Wednesday, October 22, 2008

Time Goes By

In elementary school I marked my age by grade. Older folk (from High School to parents) were lumped together as "adults" (people who had facial hair and a tame sense of humour). I didn't understand how people could confuse what grade I was in. At the time the distinction between Grade 5s and Grade 4s seemed like night and day. I could tell you the grade of anyone in the schoolyard. It was in the way they ran. Their vocabulary. Their attitude. Now they are all children to me. Currently, my age is marked by other people's kids. I've seen two kids grow from babies to storytellers. And now, my sister has a baby and they plan to record her height in a penciled line on the image of a giraffe. A vague memory of my old house. Old pencil marks on the trim of a doorframe.

When I coached improv I would commonly refer to Jurassic Park. This simple Hollywood film about dinosaurs, made in 1993. This Saturday, when I hold an improv workshop for high school students, some of them will have been born in that year.

I think reading Albert Speer's biography (Sereny's extensive Battle With the Truth) has me thinking a lot about time and memory. Imagine spending twenty years in prison training yourself to regret the greatest time of your life. In Germany, no one dares recall the positive impact of the Nazi party before the war. The Holocaust has left an indelible mark on the world's memory.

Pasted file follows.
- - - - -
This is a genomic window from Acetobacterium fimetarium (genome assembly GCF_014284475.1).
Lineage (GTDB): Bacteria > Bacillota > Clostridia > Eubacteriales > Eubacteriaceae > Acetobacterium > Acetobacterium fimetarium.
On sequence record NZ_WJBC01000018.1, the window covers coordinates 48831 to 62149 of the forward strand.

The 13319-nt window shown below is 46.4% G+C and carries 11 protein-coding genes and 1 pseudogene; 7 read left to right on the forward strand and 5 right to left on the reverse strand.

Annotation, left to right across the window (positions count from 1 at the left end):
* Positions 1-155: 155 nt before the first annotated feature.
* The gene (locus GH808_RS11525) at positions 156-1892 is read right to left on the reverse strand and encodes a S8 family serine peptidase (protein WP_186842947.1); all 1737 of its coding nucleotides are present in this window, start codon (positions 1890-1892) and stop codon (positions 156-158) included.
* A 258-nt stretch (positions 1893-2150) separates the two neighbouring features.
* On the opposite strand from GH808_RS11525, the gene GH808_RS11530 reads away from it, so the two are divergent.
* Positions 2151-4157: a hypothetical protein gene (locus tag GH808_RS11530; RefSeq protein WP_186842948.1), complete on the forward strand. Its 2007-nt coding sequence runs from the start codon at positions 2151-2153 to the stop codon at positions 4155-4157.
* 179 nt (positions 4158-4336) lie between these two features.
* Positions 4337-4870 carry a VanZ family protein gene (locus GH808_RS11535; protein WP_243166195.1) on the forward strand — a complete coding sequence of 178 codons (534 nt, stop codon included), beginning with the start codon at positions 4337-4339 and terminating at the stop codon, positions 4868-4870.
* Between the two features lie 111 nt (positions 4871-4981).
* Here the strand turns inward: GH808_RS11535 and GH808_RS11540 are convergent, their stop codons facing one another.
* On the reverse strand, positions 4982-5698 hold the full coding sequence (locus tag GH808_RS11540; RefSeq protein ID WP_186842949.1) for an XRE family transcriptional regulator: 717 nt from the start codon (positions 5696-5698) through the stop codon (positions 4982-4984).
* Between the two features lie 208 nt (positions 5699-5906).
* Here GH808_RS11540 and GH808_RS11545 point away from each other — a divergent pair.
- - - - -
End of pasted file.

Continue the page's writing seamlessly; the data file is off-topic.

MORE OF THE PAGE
As John Toland wrote: "If he [Hitler] had died in 1937, he would undoubtedly have gone down as one of the greatest figures in German history."

In 1984, one passionate member of the Nazi Party, recalling the early contributions, stated,

"I want nothing to do with all those people who now claim they weren't [members of the Nazi Party], that indeed they were resisters. I really sometimes wonder who it was who elected Hitler and fought and won all those battles for him. All of Germany, it now appears, was nothing but anti-Nazis. Disgusting." (pg. 180)

What years? Time is only the quality of your memory. Amnesia means your personality is dead. The endless digital photography of Facebook is a struggle to live. To help the mind remember more life than death. Alternately, Dunbar from Catch-22 tried to live longer by making his life as boring as possible in order to slow time.

In elementary school I used to date each page. They trained us to write the date in the top right corner. How foolish I felt in January when I would catch myself writing the wrong year. It wasn't 1988, it was 1989. Get with the times.

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